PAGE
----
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Unrealistic call for Israel to join Arab anti-jihad alliance

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November 24, 2016 23:17

A bizarre warning was reported by the Times of Israel this week that the Islamic State has massed 6,600 fighters in the Golan Heights, having sneaked in there without being detected by the IDF.

The source was a member of the Al-Nusra Front, an Al-Qaeda-affliated outfit that is itself in the Golan.

The aim was obviously to advertise the group's relatively "moderate" credentials, and the source went so far as to suggest that Al-Nusra will rally to the defence of Israel.

Despite this palpable nonsense, the "immediate danger" posed by the Islamic State is dominating domestic Israeli politics.

Some are arguing that Prime Minister Benjamin Netanyahu is exploiting the hysteria to increase the defence budget, and deflect attention from economic woes at home.

The Islamic State has made clear that it ultimately intends to wipe Israel off the map, but a full-scale military assault on the Jewish state is highly unlikely in the near future.

Their first goal is the overthrow of the Assad regime, and then the Saudi and Jordanian royal families.

Israel, too, will refrain from military action - unless it is attacked - not least because it does not want to alienate Iran and the Gulf Arab states that Washington has enlisted in its odd new coalition of the willing.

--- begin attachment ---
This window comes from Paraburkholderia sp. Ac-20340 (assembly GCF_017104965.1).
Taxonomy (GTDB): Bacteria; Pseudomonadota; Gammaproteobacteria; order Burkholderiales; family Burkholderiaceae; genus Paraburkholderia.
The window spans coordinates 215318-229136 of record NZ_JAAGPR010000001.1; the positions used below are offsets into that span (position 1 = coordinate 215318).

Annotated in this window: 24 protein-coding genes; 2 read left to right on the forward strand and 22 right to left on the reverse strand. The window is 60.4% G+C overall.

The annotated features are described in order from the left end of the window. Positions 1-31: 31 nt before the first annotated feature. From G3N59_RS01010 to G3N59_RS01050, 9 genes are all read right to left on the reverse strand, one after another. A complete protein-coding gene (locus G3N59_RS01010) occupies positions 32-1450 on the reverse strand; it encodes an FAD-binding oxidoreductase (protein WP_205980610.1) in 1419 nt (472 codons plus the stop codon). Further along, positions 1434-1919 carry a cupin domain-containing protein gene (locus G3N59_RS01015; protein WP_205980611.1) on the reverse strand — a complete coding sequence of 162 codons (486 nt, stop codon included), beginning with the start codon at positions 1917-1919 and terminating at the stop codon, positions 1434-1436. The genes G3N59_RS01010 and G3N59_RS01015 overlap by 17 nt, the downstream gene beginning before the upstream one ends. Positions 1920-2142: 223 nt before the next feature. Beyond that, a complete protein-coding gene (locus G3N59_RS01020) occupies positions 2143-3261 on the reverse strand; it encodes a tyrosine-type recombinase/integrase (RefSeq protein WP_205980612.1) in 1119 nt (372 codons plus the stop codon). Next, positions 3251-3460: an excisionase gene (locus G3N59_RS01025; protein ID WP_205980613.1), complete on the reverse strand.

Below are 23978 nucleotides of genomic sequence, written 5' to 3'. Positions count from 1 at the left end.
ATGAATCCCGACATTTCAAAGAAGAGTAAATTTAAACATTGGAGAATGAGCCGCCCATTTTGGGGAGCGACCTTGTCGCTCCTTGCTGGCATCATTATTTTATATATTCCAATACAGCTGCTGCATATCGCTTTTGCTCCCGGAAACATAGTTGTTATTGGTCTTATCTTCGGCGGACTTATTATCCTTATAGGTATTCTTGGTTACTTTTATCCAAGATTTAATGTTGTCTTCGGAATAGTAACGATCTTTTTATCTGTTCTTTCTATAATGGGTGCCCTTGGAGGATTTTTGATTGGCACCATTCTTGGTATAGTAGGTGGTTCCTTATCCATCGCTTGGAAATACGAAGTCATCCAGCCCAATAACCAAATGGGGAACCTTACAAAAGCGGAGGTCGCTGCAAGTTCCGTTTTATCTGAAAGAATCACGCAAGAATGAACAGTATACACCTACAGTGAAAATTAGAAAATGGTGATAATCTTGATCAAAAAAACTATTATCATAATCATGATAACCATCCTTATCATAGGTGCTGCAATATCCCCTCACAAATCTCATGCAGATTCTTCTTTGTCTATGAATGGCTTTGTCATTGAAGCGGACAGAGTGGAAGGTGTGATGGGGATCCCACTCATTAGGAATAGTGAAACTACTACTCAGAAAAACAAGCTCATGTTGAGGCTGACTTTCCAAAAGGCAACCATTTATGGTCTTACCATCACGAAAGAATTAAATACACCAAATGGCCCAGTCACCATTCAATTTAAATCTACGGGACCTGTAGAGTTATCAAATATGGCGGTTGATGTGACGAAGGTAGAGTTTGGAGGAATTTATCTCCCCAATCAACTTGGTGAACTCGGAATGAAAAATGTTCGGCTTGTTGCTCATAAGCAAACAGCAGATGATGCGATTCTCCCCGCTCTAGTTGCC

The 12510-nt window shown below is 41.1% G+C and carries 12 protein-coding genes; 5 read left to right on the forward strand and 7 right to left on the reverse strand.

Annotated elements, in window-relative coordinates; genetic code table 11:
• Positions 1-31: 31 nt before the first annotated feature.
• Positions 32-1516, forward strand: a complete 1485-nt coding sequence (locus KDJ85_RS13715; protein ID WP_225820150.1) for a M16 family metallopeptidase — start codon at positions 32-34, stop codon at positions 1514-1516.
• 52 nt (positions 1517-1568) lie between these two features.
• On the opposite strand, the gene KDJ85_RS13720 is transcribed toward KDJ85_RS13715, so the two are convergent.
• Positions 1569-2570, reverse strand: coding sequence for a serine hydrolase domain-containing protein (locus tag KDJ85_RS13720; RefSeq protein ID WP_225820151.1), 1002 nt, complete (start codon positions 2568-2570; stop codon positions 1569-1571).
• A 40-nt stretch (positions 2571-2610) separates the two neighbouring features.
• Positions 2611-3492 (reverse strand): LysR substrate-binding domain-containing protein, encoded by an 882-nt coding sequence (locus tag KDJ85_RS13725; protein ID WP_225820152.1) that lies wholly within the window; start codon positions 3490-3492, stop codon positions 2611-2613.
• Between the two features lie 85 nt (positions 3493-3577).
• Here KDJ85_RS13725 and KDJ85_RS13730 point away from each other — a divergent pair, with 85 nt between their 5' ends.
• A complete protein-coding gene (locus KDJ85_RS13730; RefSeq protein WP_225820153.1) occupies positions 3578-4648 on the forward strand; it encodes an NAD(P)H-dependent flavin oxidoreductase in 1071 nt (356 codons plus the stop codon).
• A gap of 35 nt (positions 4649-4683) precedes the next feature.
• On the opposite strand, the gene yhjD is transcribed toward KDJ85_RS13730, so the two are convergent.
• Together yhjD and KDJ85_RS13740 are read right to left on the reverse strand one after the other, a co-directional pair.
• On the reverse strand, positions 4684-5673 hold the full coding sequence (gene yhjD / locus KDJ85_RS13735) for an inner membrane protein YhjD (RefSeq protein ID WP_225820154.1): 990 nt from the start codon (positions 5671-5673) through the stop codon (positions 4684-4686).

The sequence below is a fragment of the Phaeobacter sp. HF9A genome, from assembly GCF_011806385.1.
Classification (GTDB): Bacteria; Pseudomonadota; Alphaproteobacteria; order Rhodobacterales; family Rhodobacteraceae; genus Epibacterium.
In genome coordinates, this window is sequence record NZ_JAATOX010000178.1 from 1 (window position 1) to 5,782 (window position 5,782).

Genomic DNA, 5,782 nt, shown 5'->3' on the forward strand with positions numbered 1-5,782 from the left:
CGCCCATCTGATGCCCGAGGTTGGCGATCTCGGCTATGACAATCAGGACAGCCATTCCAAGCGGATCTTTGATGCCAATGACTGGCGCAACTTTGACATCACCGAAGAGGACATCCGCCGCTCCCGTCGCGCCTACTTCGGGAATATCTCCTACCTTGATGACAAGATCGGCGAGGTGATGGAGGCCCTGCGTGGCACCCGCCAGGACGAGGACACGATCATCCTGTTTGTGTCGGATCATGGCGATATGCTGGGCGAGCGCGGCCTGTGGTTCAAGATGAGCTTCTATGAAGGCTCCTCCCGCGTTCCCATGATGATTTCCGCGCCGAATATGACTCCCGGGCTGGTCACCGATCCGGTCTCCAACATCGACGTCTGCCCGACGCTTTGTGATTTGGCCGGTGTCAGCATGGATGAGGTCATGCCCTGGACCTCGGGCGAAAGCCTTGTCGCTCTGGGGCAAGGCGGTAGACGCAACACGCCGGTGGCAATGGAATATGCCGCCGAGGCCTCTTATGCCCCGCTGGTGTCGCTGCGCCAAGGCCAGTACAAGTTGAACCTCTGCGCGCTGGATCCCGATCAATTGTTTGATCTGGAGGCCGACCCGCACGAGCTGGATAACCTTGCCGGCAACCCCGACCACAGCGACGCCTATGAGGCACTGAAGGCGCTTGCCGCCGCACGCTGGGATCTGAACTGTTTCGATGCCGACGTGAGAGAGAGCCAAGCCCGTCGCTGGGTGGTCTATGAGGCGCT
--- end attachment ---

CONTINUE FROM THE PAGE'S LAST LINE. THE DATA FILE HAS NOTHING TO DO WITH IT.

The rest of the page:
Meanwhile, Israeli government officials are emphasising the need to kick-start negotiations with the Palestinian Authority as a way of taking the wind out of the jihadists' sails.

But for some Israeli commentators, that does not go far enough.

Writing for the English-language website of Yediot Ahronot, long-time settler critic Aviad Kleinberg argued that the Jewish state should instead seize the moment to join the "Arab club" by unilaterally abandoning all settlements in return for peace.

"There are risks in this agreement, but the opportunities it opens for us are ten times greater," he concluded.

But such is the antisemitic vitriol among the masses in Saudi Arabia and Egypt that any sudden move by either regime aimed at establishing full ties with Israel, whatever the concessions, would play right into the Islamic State's hands.

Any dramatic announcement now would make it seem that the Islamic State was setting the agenda, and make Israel look terrified.

There is no evidence, anyway, that the regimes are interested in making peace.

Just last week, the Sheikh of Al-Azhar in Egypt called the Islamic State a "Zionist plot", while his equivalent in Saudi Arabia - the Grand Mufti - issued a fatwa saying they could be fought militarily but, crucially, only if they begin attacking Sunni Muslim countries.

That the intelligence Israel is providing to help combat the Islamic State is being scrubbed of Hebrew for fear it will otherwise be rejected, hardly inspires confidence either.

Much better for Israel to bide its time and negotiate from a position of strength after the Islamic State threat has been contained.

November 24, 2016 23:17

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